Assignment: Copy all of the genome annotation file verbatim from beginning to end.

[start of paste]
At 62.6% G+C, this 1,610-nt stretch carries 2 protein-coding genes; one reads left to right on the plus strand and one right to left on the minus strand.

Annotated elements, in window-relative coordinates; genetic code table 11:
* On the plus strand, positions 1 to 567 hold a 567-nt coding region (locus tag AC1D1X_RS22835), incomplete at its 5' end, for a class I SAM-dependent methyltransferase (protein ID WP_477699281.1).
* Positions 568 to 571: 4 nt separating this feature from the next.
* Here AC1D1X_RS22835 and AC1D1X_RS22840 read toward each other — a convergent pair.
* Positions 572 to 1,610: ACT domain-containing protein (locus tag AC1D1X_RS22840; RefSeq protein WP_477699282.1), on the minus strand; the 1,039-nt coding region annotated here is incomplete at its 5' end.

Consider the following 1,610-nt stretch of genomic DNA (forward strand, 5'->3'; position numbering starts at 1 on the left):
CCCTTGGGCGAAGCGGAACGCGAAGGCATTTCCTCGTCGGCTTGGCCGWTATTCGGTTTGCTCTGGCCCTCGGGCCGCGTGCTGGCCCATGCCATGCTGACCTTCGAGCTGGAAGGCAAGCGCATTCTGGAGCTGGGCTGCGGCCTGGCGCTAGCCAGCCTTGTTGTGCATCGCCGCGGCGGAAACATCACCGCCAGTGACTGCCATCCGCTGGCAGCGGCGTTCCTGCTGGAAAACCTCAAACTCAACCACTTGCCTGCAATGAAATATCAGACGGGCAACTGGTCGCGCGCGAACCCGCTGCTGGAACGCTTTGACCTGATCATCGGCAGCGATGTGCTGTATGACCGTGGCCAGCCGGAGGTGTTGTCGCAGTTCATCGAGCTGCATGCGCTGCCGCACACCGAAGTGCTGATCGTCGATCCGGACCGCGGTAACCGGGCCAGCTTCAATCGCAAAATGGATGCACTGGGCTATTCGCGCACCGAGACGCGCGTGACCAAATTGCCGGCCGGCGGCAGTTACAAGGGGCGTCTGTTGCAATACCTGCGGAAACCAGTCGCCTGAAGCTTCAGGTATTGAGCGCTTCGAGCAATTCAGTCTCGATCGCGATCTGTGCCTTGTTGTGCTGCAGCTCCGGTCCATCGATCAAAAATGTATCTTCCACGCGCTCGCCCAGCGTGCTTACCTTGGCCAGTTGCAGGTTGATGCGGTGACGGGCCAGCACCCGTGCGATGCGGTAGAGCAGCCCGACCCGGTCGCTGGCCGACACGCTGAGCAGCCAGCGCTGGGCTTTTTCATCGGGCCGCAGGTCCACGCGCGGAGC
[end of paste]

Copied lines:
At 62.6% G+C, this 1,610-nt stretch carries 2 protein-coding genes; one reads left to right on the plus strand and one right to left on the minus strand.

Annotated elements, in window-relative coordinates; genetic code table 11:
* On the plus strand, positions 1 to 567 hold a 567-nt coding region (locus tag AC1D1X_RS22835), incomplete at its 5' end, for a class I SAM-dependent methyltransferase (protein ID WP_477699281.1).
* Positions 568 to 571: 4 nt separating this feature from the next.
* Here AC1D1X_RS22835 and AC1D1X_RS22840 read toward each other — a convergent pair.
* Positions 572 to 1,610: ACT domain-containing protein (locus tag AC1D1X_RS22840; RefSeq protein WP_477699282.1), on the minus strand; the 1,039-nt coding region annotated here is incomplete at its 5' end.

Consider the following 1,610-nt stretch of genomic DNA (forward strand, 5'->3'; position numbering starts at 1 on the left):
CCCTTGGGCGAAGCGGAACGCGAAGGCATTTCCTCGTCGGCTTGGCCGWTATTCGGTTTGCTCTGGCCCTCGGGCCGCGTGCTGGCCCATGCCATGCTGACCTTCGAGCTGGAAGGCAAGCGCATTCTGGAGCTGGGCTGCGGCCTGGCGCTAGCCAGCCTTGTTGTGCATCGCCGCGGCGGAAACATCACCGCCAGTGACTGCCATCCGCTGGCAGCGGCGTTCCTGCTGGAAAACCTCAAACTCAACCACTTGCCTGCAATGAAATATCAGACGGGCAACTGGTCGCGCGCGAACCCGCTGCTGGAACGCTTTGACCTGATCATCGGCAGCGATGTGCTGTATGACCGTGGCCAGCCGGAGGTGTTGTCGCAGTTCATCGAGCTGCATGCGCTGCCGCACACCGAAGTGCTGATCGTCGATCCGGACCGCGGTAACCGGGCCAGCTTCAATCGCAAAATGGATGCACTGGGCTATTCGCGCACCGAGACGCGCGTGACCAAATTGCCGGCCGGCGGCAGTTACAAGGGGCGTCTGTTGCAATACCTGCGGAAACCAGTCGCCTGAAGCTTCAGGTATTGAGCGCTTCGAGCAATTCAGTCTCGATCGCGATCTGTGCCTTGTTGTGCTGCAGCTCCGGTCCATCGATCAAAAATGTATCTTCCACGCGCTCGCCCAGCGTGCTTACCTTGGCCAGTTGCAGGTTGATGCGGTGACGGGCCAGCACCCGTGCGATGCGGTAGAGCAGCCCGACCCGGTCGCTGGCCGACACGCTGAGCAGCCAGCGCTGGGCTTTTTCATCGGGCCGCAGGTCCACGCGCGGAGC